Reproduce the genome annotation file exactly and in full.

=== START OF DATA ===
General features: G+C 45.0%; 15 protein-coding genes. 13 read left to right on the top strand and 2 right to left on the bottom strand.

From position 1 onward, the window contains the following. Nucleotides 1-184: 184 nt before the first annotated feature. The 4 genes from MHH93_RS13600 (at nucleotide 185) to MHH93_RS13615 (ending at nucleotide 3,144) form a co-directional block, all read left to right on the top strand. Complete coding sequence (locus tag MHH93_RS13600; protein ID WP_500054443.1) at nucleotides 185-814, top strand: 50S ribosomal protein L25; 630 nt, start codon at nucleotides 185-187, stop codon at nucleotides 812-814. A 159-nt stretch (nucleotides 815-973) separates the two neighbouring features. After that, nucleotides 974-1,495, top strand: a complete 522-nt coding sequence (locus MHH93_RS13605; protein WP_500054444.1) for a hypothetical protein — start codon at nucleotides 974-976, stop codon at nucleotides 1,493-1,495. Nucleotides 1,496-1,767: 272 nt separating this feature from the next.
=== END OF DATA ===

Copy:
General features: G+C 45.0%; 15 protein-coding genes. 13 read left to right on the top strand and 2 right to left on the bottom strand.

From position 1 onward, the window contains the following. Nucleotides 1-184: 184 nt before the first annotated feature. The 4 genes from MHH93_RS13600 (at nucleotide 185) to MHH93_RS13615 (ending at nucleotide 3,144) form a co-directional block, all read left to right on the top strand. Complete coding sequence (locus tag MHH93_RS13600; protein ID WP_500054443.1) at nucleotides 185-814, top strand: 50S ribosomal protein L25; 630 nt, start codon at nucleotides 185-187, stop codon at nucleotides 812-814. A 159-nt stretch (nucleotides 815-973) separates the two neighbouring features. After that, nucleotides 974-1,495, top strand: a complete 522-nt coding sequence (locus MHH93_RS13605; protein WP_500054444.1) for a hypothetical protein — start codon at nucleotides 974-976, stop codon at nucleotides 1,493-1,495. Nucleotides 1,496-1,767: 272 nt separating this feature from the next.